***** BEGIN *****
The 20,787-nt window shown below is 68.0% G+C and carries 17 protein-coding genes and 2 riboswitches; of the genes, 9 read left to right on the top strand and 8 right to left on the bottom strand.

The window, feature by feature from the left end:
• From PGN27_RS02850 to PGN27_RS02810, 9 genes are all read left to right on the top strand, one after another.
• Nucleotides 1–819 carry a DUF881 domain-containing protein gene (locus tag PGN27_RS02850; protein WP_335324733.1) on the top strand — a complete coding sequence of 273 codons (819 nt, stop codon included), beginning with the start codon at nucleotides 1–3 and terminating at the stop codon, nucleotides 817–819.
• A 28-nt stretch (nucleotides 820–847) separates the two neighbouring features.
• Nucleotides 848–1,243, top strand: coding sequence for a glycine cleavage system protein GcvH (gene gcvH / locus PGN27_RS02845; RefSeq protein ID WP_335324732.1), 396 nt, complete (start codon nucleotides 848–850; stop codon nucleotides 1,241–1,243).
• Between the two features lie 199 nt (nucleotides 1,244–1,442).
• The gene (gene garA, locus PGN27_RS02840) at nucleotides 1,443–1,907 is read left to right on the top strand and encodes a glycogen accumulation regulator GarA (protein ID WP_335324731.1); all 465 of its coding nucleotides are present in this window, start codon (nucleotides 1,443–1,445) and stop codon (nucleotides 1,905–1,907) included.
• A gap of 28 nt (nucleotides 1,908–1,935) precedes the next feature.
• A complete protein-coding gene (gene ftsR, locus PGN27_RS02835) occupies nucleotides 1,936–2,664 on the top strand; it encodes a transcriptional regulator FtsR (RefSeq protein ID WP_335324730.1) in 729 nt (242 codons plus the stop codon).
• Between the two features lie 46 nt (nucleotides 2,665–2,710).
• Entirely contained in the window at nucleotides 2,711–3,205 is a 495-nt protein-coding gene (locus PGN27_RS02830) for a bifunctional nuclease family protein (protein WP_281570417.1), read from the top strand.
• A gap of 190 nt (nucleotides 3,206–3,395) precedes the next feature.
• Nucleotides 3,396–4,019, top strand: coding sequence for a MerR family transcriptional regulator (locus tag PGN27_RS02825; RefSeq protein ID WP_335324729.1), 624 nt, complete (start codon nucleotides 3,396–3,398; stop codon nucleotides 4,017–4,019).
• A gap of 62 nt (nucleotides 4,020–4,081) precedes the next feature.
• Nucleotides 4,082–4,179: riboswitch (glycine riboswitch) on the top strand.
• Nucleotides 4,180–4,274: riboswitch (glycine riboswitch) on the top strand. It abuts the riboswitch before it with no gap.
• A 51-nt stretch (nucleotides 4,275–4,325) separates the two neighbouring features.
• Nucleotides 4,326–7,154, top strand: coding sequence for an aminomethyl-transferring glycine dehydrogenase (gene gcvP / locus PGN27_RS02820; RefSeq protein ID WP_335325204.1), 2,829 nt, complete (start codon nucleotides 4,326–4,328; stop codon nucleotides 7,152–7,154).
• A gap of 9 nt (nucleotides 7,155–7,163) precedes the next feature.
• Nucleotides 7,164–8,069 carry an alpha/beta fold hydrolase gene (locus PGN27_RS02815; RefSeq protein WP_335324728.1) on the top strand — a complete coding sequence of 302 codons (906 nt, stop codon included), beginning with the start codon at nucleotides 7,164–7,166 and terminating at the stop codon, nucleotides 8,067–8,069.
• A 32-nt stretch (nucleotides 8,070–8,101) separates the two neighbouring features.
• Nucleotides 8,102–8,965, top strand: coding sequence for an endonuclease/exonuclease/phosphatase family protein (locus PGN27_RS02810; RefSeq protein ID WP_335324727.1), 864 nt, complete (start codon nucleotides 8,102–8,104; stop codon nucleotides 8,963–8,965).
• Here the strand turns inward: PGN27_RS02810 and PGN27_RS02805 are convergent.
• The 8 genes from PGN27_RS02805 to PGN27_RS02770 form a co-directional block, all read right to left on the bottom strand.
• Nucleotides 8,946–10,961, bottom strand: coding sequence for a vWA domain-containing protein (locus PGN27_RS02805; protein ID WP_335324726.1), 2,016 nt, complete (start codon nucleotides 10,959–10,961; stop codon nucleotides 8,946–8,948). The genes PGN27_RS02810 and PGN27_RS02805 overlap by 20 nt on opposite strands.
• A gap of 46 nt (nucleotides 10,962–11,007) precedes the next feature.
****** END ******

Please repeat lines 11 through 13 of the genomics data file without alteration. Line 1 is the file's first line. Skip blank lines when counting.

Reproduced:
• Between the two features lie 46 nt (nucleotides 2,665–2,710).
• Entirely contained in the window at nucleotides 2,711–3,205 is a 495-nt protein-coding gene (locus PGN27_RS02830) for a bifunctional nuclease family protein (protein WP_281570417.1), read from the top strand.
• A gap of 190 nt (nucleotides 3,206–3,395) precedes the next feature.